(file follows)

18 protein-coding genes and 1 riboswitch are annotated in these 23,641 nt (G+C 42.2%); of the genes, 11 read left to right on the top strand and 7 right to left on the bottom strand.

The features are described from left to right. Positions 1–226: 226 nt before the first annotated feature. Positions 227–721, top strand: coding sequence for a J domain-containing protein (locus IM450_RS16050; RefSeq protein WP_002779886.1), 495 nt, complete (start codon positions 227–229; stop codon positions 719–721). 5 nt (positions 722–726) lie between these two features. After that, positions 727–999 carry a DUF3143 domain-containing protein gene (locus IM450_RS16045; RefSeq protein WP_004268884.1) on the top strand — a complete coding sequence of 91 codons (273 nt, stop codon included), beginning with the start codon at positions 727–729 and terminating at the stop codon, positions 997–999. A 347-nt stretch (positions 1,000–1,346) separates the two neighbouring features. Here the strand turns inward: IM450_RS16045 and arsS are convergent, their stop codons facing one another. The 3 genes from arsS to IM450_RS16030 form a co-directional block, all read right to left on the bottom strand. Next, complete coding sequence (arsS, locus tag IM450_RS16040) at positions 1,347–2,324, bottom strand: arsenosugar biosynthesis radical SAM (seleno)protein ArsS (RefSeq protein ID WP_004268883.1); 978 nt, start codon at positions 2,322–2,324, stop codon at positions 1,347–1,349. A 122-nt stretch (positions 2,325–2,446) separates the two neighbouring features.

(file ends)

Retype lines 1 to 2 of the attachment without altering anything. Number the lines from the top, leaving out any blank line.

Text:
18 protein-coding genes and 1 riboswitch are annotated in these 23,641 nt (G+C 42.2%); of the genes, 11 read left to right on the top strand and 7 right to left on the bottom strand.

The features are described from left to right. Positions 1–226: 226 nt before the first annotated feature. Positions 227–721, top strand: coding sequence for a J domain-containing protein (locus IM450_RS16050; RefSeq protein WP_002779886.1), 495 nt, complete (start codon positions 227–229; stop codon positions 719–721). 5 nt (positions 722–726) lie between these two features. After that, positions 727–999 carry a DUF3143 domain-containing protein gene (locus IM450_RS16045; RefSeq protein WP_004268884.1) on the top strand — a complete coding sequence of 91 codons (273 nt, stop codon included), beginning with the start codon at positions 727–729 and terminating at the stop codon, positions 997–999. A 347-nt stretch (positions 1,000–1,346) separates the two neighbouring features. Here the strand turns inward: IM450_RS16045 and arsS are convergent, their stop codons facing one another. The 3 genes from arsS to IM450_RS16030 form a co-directional block, all read right to left on the bottom strand. Next, complete coding sequence (arsS, locus tag IM450_RS16040) at positions 1,347–2,324, bottom strand: arsenosugar biosynthesis radical SAM (seleno)protein ArsS (RefSeq protein ID WP_004268883.1); 978 nt, start codon at positions 2,322–2,324, stop codon at positions 1,347–1,349. A 122-nt stretch (positions 2,325–2,446) separates the two neighbouring features.